Deadly chopped celery contaminated with Listeria monocytogenes was traced back Wednesday to Sangar Fresh Cut Produce in San Antonio, and the company was ordered to stop processing food and recall all products shipped since January.

The order came from the Texas Department of State Health Services, which acted under a Lone Star state law that gives DSHS the power to take such action when there is “an immediate and serious threat to human life.”

Five deaths in Texas appear to be associated with chopped celery contaminated with Listeria.

The order to shutdown Sanger was issued after laboratory tests of chopped celery from the plant indicated the presence of Listeria monocytogenes, a bacterium that can cause severe illnesses, stillbirths, and death.

The recalled products – primarily cut fresh produce in sealed packages – were distributed to restaurants and institutional entities, such as hospitals and schools.   The products were not  sold in grocery stores.

The testing was done as part of a DSHS investigation into 10 listeriosis cases, including five deaths, reported to the department over an eight-month period.

Six of the 10 cases have been linked to chopped celery from the Sangar plant.  The illnesses occurred in Bexar, Travis and Hidalgo counties.

All of the people sickened had serious underlying health problems.

Texas health officials said pinpointing a Listeria source is often difficult due to the small number of cases, the illness’s long incubation period and difficulty in collecting complete, detailed information about what people ate.

DSHS inspectors also found sanitation issues at the plant and believe the Listeria found in the chopped celery may have contaminated other food produced there.

The department found a condensation leak above a food product area, soil on a preparation table and hand washing issues.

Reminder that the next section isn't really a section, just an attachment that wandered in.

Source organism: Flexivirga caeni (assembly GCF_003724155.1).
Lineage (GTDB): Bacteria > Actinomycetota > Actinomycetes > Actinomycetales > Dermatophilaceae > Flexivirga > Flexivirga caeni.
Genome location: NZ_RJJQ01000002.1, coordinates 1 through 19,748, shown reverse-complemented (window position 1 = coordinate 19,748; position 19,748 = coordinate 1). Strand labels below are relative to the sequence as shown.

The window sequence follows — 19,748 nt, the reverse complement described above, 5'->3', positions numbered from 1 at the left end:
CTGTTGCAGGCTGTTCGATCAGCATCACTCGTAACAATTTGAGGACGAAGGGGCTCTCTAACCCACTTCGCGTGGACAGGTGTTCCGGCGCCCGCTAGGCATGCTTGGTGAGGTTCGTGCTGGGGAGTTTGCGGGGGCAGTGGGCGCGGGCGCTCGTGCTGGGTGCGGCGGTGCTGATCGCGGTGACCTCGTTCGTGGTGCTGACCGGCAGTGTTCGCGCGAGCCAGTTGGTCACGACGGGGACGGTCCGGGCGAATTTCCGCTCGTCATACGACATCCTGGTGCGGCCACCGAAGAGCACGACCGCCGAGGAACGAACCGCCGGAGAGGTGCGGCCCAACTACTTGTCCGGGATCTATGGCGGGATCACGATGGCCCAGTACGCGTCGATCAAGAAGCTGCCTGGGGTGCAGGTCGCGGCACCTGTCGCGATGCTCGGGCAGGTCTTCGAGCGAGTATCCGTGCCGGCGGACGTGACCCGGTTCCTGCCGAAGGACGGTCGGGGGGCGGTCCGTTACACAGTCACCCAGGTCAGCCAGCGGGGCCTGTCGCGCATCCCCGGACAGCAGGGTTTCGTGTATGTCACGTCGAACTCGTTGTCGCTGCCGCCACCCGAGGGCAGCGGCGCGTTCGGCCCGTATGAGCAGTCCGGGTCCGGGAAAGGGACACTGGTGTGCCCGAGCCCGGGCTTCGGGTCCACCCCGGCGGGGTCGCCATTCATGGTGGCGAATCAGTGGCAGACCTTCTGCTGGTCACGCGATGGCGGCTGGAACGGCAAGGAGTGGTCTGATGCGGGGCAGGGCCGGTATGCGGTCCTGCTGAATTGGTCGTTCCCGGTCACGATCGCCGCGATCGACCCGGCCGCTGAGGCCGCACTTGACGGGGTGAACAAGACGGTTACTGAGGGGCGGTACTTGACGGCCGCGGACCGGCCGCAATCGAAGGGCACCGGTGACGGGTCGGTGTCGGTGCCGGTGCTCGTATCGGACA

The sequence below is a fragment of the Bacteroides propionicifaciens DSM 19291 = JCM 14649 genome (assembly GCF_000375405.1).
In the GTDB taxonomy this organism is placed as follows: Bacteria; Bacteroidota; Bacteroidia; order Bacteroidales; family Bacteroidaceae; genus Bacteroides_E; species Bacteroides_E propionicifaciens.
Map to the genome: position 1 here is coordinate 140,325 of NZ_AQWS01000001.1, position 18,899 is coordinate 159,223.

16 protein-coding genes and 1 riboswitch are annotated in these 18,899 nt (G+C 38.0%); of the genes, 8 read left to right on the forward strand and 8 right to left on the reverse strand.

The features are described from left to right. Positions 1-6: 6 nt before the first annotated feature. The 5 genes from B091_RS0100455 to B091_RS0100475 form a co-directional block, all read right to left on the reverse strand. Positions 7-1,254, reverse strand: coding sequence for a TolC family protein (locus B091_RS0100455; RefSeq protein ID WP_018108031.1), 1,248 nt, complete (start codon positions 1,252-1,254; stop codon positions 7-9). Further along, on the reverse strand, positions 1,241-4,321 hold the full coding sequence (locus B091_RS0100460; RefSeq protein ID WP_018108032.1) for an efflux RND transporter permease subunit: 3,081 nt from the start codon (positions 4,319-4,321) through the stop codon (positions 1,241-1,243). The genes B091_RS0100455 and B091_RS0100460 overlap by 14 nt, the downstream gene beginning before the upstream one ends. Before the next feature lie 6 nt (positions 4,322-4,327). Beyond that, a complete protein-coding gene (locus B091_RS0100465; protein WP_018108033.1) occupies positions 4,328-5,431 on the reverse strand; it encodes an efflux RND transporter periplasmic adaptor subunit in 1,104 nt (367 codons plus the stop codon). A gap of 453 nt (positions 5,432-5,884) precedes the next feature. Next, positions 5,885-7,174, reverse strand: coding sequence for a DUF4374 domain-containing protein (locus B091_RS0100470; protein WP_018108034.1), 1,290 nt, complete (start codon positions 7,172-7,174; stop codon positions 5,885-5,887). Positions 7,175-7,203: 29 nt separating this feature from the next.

DSHS food safety personnel are contacting distributors, restaurants and institutions believed to have received the recalled products to ensure they are taking appropriate action to protect consumers.

DSHS continues to investigate possible sources of contamination and where the products were distributed. Sangar’s customers are advised to discard or return the products.  Cooking the products is not recommended.

Symptoms of listeriosis can include fever, muscle aches, diarrhea and vomiting. People with these symptoms should consult a physician. Symptoms typically occur three to 70 days after exposure. The disease affects primarily older people, pregnant women, newborns and people with weakened immune systems.

The order prohibits the plant from reopening without DSHS approval.

In one San Antonio directory, Sanger is listed as “a federally certified produce processing company, certified by the U.S. Military, Primas Lab, and Cook & Thurber.  Sanger specializes in fresh cut salads, onions, tomatoes, bell peppers, and various other produce items.

As recently as August, Sanger owners told a San Antonio television station they wanted tougher standards for the produce industry. Sanger, they said, was one of only two companies certified to sell processed produce in the city.

“All we’re saying is everyone should have that standard,” owner Kenneth Sanquist said. “There is an entire process that we have to follow on a daily basis, if you miss a step or two steps or try to take a short cut…children could get very sick.”